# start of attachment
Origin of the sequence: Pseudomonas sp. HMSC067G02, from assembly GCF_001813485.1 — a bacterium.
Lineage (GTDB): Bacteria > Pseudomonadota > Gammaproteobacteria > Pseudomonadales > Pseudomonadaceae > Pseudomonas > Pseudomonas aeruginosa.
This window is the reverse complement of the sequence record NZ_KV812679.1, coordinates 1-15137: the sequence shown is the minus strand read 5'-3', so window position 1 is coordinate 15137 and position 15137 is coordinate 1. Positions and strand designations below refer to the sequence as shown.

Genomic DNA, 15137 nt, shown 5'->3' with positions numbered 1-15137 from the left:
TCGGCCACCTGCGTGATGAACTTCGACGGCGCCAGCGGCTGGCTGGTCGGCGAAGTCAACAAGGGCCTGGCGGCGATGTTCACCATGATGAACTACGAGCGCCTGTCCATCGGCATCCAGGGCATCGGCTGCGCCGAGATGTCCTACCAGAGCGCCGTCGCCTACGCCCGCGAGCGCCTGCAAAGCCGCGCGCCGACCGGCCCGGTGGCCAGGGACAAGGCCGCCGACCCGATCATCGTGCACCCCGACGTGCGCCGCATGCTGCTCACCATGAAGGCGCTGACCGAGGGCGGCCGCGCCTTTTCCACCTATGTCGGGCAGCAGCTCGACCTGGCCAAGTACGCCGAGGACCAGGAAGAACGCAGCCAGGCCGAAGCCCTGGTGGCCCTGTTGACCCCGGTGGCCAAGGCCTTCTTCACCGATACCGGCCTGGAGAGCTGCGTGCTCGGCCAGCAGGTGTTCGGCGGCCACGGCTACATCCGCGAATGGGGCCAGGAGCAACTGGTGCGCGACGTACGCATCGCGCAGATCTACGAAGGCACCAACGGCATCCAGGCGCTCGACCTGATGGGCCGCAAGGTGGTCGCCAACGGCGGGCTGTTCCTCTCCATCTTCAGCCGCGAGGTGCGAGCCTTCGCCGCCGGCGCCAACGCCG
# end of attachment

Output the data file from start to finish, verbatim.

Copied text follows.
Origin of the sequence: Pseudomonas sp. HMSC067G02, from assembly GCF_001813485.1 — a bacterium.
Lineage (GTDB): Bacteria > Pseudomonadota > Gammaproteobacteria > Pseudomonadales > Pseudomonadaceae > Pseudomonas > Pseudomonas aeruginosa.
This window is the reverse complement of the sequence record NZ_KV812679.1, coordinates 1-15137: the sequence shown is the minus strand read 5'-3', so window position 1 is coordinate 15137 and position 15137 is coordinate 1. Positions and strand designations below refer to the sequence as shown.

Genomic DNA, 15137 nt, shown 5'->3' with positions numbered 1-15137 from the left:
TCGGCCACCTGCGTGATGAACTTCGACGGCGCCAGCGGCTGGCTGGTCGGCGAAGTCAACAAGGGCCTGGCGGCGATGTTCACCATGATGAACTACGAGCGCCTGTCCATCGGCATCCAGGGCATCGGCTGCGCCGAGATGTCCTACCAGAGCGCCGTCGCCTACGCCCGCGAGCGCCTGCAAAGCCGCGCGCCGACCGGCCCGGTGGCCAGGGACAAGGCCGCCGACCCGATCATCGTGCACCCCGACGTGCGCCGCATGCTGCTCACCATGAAGGCGCTGACCGAGGGCGGCCGCGCCTTTTCCACCTATGTCGGGCAGCAGCTCGACCTGGCCAAGTACGCCGAGGACCAGGAAGAACGCAGCCAGGCCGAAGCCCTGGTGGCCCTGTTGACCCCGGTGGCCAAGGCCTTCTTCACCGATACCGGCCTGGAGAGCTGCGTGCTCGGCCAGCAGGTGTTCGGCGGCCACGGCTACATCCGCGAATGGGGCCAGGAGCAACTGGTGCGCGACGTACGCATCGCGCAGATCTACGAAGGCACCAACGGCATCCAGGCGCTCGACCTGATGGGCCGCAAGGTGGTCGCCAACGGCGGGCTGTTCCTCTCCATCTTCAGCCGCGAGGTGCGAGCCTTCGCCGCCGGCGCCAACGCCG